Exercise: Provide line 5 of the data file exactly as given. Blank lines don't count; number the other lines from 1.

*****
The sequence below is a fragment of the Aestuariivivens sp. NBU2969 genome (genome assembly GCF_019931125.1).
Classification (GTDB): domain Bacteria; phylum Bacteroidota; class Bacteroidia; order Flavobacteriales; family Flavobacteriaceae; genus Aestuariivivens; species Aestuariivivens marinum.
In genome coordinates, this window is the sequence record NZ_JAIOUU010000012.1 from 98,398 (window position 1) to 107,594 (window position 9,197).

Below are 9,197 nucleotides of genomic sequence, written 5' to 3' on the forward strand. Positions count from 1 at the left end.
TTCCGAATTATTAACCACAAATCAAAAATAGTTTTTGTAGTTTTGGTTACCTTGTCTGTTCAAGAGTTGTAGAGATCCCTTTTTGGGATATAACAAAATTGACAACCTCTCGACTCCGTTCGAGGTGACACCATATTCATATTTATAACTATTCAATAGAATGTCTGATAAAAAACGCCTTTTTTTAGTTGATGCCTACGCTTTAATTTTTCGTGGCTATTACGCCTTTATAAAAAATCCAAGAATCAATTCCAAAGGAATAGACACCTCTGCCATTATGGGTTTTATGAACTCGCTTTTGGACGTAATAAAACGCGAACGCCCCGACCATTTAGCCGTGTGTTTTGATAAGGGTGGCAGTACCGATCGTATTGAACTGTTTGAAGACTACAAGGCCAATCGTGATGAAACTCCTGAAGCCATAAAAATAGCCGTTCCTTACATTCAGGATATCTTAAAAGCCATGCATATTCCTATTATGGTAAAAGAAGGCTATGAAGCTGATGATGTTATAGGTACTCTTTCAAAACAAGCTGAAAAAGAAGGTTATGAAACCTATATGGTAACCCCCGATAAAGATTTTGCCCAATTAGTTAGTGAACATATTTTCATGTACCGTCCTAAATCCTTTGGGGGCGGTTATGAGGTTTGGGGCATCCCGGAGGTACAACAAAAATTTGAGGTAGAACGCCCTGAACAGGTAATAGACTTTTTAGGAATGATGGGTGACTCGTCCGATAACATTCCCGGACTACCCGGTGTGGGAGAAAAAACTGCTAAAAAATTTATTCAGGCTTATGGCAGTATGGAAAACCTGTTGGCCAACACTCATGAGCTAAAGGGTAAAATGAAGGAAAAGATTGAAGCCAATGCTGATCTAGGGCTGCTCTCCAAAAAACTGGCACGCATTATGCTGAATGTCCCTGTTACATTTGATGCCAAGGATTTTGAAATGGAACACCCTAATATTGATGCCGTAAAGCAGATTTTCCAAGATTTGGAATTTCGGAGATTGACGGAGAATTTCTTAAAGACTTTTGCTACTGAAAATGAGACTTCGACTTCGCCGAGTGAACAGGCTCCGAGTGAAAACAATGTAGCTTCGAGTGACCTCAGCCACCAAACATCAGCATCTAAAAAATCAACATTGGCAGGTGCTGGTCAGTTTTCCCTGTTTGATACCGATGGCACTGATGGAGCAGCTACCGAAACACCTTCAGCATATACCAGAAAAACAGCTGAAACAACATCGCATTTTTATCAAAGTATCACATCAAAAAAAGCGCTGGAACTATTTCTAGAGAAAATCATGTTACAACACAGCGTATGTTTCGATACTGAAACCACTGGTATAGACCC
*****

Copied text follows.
TTCCGAATTATTAACCACAAATCAAAAATAGTTTTTGTAGTTTTGGTTACCTTGTCTGTTCAAGAGTTGTAGAGATCCCTTTTTGGGATATAACAAAATTGACAACCTCTCGACTCCGTTCGAGGTGACACCATATTCATATTTATAACTATTCAATAGAATGTCTGATAAAAAACGCCTTTTTTTAGTTGATGCCTACGCTTTAATTTTTCGTGGCTATTACGCCTTTATAAAAAATCCAAGAATCAATTCCAAAGGAATAGACACCTCTGCCATTATGGGTTTTATGAACTCGCTTTTGGACGTAATAAAACGCGAACGCCCCGACCATTTAGCCGTGTGTTTTGATAAGGGTGGCAGTACCGATCGTATTGAACTGTTTGAAGACTACAAGGCCAATCGTGATGAAACTCCTGAAGCCATAAAAATAGCCGTTCCTTACATTCAGGATATCTTAAAAGCCATGCATATTCCTATTATGGTAAAAGAAGGCTATGAAGCTGATGATGTTATAGGTACTCTTTCAAAACAAGCTGAAAAAGAAGGTTATGAAACCTATATGGTAACCCCCGATAAAGATTTTGCCCAATTAGTTAGTGAACATATTTTCATGTACCGTCCTAAATCCTTTGGGGGCGGTTATGAGGTTTGGGGCATCCCGGAGGTACAACAAAAATTTGAGGTAGAACGCCCTGAACAGGTAATAGACTTTTTAGGAATGATGGGTGACTCGTCCGATAACATTCCCGGACTACCCGGTGTGGGAGAAAAAACTGCTAAAAAATTTATTCAGGCTTATGGCAGTATGGAAAACCTGTTGGCCAACACTCATGAGCTAAAGGGTAAAATGAAGGAAAAGATTGAAGCCAATGCTGATCTAGGGCTGCTCTCCAAAAAACTGGCACGCATTATGCTGAATGTCCCTGTTACATTTGATGCCAAGGATTTTGAAATGGAACACCCTAATATTGATGCCGTAAAGCAGATTTTCCAAGATTTGGAATTTCGGAGATTGACGGAGAATTTCTTAAAGACTTTTGCTACTGAAAATGAGACTTCGACTTCGCCGAGTGAACAGGCTCCGAGTGAAAACAATGTAGCTTCGAGTGACCTCAGCCACCAAACATCAGCATCTAAAAAATCAACATTGGCAGGTGCTGGTCAGTTTTCCCTGTTTGATACCGATGGCACTGATGGAGCAGCTACCGAAACACCTTCAGCATATACCAGAAAAACAGCTGAAACAACATCGCATTTTTATCAAAGTATCACATCAAAAAAAGCGCTGGAACTATTTCTAGAGAAAATCATGTTACAACACAGCGTATGTTTCGATACTGAAACCACTGGTATAGACCC